This month’s poem, by Selwyn Morgan, is based on his memories of Al-Jahra in Kuwait in the Seventies. In 1991, during the Kuwait War, Al-Jahra Ridge and Highway 80 became famous for their scenes of destruction.
Selwyn said, ‘I lived in Kuwait City. At weekends, Friday and Saturdays in the Middle East, I would often visit the desert that surrounds the Arabian Gulf. Al-Jahra, west of the city, was one of my favourite places. It sat on Highway 80, leading to the Iraq border. The flat desert plain met a 20m tall ridge, impressive in the otherwise monotonous landscape.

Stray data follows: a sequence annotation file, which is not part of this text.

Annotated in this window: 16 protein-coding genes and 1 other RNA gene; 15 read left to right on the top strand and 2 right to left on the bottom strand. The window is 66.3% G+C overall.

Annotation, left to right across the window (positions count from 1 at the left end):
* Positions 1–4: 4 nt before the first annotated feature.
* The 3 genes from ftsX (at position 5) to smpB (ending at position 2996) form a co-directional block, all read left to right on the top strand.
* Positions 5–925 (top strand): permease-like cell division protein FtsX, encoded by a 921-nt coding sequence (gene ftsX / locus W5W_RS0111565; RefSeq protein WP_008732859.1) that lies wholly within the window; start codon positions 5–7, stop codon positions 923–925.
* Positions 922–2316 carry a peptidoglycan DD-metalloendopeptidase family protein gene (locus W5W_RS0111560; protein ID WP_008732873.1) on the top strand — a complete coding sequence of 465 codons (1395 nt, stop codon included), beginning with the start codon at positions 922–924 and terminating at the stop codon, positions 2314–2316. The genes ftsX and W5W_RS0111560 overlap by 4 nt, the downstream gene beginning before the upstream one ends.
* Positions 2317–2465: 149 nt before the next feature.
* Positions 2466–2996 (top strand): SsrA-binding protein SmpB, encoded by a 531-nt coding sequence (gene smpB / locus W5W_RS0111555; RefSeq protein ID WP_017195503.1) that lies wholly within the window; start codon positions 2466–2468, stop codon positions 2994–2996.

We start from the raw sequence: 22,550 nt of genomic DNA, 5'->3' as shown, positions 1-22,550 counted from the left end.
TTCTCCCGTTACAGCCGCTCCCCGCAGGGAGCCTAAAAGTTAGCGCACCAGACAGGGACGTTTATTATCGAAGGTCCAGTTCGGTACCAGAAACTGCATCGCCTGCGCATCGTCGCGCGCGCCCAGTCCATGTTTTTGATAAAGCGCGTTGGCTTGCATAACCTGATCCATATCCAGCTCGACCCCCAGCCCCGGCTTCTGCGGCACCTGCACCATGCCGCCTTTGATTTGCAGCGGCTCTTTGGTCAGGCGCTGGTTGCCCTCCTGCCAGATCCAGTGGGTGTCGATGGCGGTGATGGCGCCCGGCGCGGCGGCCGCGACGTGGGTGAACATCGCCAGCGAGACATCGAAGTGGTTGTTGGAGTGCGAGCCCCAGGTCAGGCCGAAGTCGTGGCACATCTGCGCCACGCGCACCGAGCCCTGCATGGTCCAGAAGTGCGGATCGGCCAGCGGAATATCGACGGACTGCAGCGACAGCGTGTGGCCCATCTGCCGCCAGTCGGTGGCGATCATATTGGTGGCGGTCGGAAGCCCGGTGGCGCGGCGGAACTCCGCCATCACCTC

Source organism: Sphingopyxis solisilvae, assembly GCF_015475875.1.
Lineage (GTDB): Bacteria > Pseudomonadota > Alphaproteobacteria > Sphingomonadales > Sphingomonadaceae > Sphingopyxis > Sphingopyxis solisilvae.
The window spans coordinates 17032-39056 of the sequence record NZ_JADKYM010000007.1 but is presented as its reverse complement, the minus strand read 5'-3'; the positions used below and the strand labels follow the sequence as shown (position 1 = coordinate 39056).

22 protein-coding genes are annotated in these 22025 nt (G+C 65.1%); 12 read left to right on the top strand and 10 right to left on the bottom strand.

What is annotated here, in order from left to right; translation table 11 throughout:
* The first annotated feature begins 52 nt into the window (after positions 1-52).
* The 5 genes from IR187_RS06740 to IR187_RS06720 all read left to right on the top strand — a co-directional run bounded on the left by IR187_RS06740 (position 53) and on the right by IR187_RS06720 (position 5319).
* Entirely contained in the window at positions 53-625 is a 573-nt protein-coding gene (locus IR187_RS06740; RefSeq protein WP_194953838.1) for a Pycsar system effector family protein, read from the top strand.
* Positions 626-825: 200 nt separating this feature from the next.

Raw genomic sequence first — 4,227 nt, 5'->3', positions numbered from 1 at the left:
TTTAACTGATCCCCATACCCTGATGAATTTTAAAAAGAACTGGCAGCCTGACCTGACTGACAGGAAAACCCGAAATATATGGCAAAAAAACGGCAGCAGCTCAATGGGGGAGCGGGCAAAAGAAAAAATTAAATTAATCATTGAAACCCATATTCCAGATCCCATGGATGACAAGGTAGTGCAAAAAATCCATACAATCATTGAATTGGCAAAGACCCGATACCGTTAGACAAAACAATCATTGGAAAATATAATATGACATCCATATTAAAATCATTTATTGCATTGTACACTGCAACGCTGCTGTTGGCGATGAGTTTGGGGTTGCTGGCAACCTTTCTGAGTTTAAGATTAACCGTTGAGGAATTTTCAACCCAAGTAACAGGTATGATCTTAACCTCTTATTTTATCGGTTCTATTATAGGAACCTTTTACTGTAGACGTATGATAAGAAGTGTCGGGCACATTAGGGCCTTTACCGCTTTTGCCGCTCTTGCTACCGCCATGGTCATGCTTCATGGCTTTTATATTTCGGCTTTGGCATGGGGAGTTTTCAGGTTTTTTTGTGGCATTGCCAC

‘Over the millennia, the edge of the ridge was forged into canyons by flash floods caused by the occasional torrential rain. Twice a year, I stood in those canyons so as to be unseen by Steppe Eagles that migrated, north in spring, and south in autumn. I would observe a continuous stream of birds approach the ridge and use the thermals created from it to soar upwards until almost lost to sight. They had gained height so as to glide effortlessly onwards on their chosen path.’ You can read Selwyn’s poem here.